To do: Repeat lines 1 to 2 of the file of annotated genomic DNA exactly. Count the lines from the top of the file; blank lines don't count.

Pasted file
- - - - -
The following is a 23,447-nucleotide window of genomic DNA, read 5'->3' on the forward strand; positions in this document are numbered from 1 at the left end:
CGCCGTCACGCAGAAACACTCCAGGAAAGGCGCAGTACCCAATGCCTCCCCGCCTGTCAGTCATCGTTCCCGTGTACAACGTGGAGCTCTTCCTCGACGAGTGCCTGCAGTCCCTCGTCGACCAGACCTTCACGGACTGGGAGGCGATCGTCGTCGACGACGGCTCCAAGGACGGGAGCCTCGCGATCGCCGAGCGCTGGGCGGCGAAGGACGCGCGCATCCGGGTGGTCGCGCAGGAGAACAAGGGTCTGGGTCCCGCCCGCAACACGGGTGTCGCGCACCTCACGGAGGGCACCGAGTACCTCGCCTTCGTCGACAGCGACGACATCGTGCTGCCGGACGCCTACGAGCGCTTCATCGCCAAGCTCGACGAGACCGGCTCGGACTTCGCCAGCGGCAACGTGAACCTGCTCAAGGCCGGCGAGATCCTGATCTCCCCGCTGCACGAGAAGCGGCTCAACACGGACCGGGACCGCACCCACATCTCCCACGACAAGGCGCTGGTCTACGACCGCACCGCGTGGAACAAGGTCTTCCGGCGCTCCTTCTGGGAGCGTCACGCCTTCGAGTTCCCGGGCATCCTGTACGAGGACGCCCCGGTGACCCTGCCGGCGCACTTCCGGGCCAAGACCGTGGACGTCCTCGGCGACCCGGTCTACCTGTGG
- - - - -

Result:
The following is a 23,447-nucleotide window of genomic DNA, read 5'->3' on the forward strand; positions in this document are numbered from 1 at the left end:
CGCCGTCACGCAGAAACACTCCAGGAAAGGCGCAGTACCCAATGCCTCCCCGCCTGTCAGTCATCGTTCCCGTGTACAACGTGGAGCTCTTCCTCGACGAGTGCCTGCAGTCCCTCGTCGACCAGACCTTCACGGACTGGGAGGCGATCGTCGTCGACGACGGCTCCAAGGACGGGAGCCTCGCGATCGCCGAGCGCTGGGCGGCGAAGGACGCGCGCATCCGGGTGGTCGCGCAGGAGAACAAGGGTCTGGGTCCCGCCCGCAACACGGGTGTCGCGCACCTCACGGAGGGCACCGAGTACCTCGCCTTCGTCGACAGCGACGACATCGTGCTGCCGGACGCCTACGAGCGCTTCATCGCCAAGCTCGACGAGACCGGCTCGGACTTCGCCAGCGGCAACGTGAACCTGCTCAAGGCCGGCGAGATCCTGATCTCCCCGCTGCACGAGAAGCGGCTCAACACGGACCGGGACCGCACCCACATCTCCCACGACAAGGCGCTGGTCTACGACCGCACCGCGTGGAACAAGGTCTTCCGGCGCTCCTTCTGGGAGCGTCACGCCTTCGAGTTCCCGGGCATCCTGTACGAGGACGCCCCGGTGACCCTGCCGGCGCACTTCCGGGCCAAGACCGTGGACGTCCTCGGCGACCCGGTCTACCTGTGG